Public Health England has issued a call for more young people to make sure they have received the MenACWY vaccine if they are eligible to do so.
Parents are also being reminded to encourage their 18-year-old children to get vaccinated against meningitis and septicaemia, due to a rapid increase in MenW cases recorded across England in recent years.
MenACWY protects against four strains - A, C, W and Y - of meningococcal disease that cause meningitis and septicaemia, with MenW identified as one of the most aggressive and life-threatening forms.
The condition can result in life-changing disabilities, including brain damage and loss of limbs. The MenACWY vaccine remains the best form of protection against the A, C, W, and Y strains, with a 100 per cent effectiveness rate in those that have been vaccinated so far.
Those who are due to leave school this summer, or aged 17 to 18 and are not in school, are now eligible to receive the vaccine, as are new entrants to higher education. Meanwhile, young people who have missed their opportunities to get vaccinated in previous years remain eligible to receive it up to their 25th birthday.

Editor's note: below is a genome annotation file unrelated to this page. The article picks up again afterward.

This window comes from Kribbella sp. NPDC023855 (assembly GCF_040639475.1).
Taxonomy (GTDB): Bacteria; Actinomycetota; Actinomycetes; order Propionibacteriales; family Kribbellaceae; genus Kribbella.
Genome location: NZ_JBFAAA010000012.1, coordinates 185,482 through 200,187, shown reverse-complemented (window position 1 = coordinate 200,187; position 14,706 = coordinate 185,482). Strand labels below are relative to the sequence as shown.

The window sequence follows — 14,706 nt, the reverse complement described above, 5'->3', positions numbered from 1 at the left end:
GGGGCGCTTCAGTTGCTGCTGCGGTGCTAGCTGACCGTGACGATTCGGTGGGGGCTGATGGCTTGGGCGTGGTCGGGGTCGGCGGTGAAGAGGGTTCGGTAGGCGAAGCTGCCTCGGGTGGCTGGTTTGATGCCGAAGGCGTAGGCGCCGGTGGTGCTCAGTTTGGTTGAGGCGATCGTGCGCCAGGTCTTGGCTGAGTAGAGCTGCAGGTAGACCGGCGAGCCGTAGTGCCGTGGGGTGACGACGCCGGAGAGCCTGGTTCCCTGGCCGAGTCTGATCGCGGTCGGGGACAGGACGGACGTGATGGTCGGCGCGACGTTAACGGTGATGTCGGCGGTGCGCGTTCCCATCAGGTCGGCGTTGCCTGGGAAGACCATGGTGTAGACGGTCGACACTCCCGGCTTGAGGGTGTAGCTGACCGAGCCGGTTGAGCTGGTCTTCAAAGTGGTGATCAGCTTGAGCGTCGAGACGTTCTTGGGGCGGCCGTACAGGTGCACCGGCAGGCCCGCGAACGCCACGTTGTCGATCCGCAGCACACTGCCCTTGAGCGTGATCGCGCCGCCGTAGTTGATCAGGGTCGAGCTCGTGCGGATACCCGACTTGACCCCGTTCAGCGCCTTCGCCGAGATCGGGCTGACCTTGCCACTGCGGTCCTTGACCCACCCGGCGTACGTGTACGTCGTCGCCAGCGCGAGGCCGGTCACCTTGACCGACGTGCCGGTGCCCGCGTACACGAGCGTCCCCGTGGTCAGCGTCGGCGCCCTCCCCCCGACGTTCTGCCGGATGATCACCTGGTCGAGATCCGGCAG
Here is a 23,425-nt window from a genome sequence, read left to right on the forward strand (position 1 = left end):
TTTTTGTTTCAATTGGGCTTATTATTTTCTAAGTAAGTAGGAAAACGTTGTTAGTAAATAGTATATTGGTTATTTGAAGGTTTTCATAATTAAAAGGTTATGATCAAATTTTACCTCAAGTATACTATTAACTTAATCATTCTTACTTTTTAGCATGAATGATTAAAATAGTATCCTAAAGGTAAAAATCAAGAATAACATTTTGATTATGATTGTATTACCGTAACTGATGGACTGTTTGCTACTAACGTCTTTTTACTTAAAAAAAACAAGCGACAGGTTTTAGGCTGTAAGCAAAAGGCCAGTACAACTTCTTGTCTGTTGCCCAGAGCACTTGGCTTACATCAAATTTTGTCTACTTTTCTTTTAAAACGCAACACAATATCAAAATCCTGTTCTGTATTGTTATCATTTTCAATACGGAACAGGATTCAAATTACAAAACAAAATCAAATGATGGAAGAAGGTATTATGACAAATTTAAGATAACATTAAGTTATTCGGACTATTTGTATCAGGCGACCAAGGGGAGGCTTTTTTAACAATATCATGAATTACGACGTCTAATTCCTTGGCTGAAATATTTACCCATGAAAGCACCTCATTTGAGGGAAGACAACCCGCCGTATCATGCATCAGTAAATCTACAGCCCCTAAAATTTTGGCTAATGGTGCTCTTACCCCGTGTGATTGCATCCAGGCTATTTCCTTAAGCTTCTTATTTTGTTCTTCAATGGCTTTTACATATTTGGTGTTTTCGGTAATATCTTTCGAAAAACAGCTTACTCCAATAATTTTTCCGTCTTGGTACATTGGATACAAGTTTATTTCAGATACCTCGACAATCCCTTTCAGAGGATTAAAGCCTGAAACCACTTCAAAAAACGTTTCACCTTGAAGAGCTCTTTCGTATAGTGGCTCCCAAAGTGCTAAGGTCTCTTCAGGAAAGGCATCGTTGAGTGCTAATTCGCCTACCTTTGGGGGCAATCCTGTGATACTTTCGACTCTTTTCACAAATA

Dr Mary Ramsay, head of immunisation at Public Health England, said: "Young people are particularly at risk as they are carriers of the disease. Being in confined environments with close contact, such as university halls, hostels when travelling, or attending festivals, increase the chances of infection if unprotected.
"Get vaccinated as soon as possible, remain vigilant and seek urgent medical help if you have concerns for yourself or friends."
However, Public Health England also noted that the vaccine does not cover all forms of meningococcal disease, meaning it remains important for parents and young people to be vigilant about spotting early symptoms and seek medical assistance.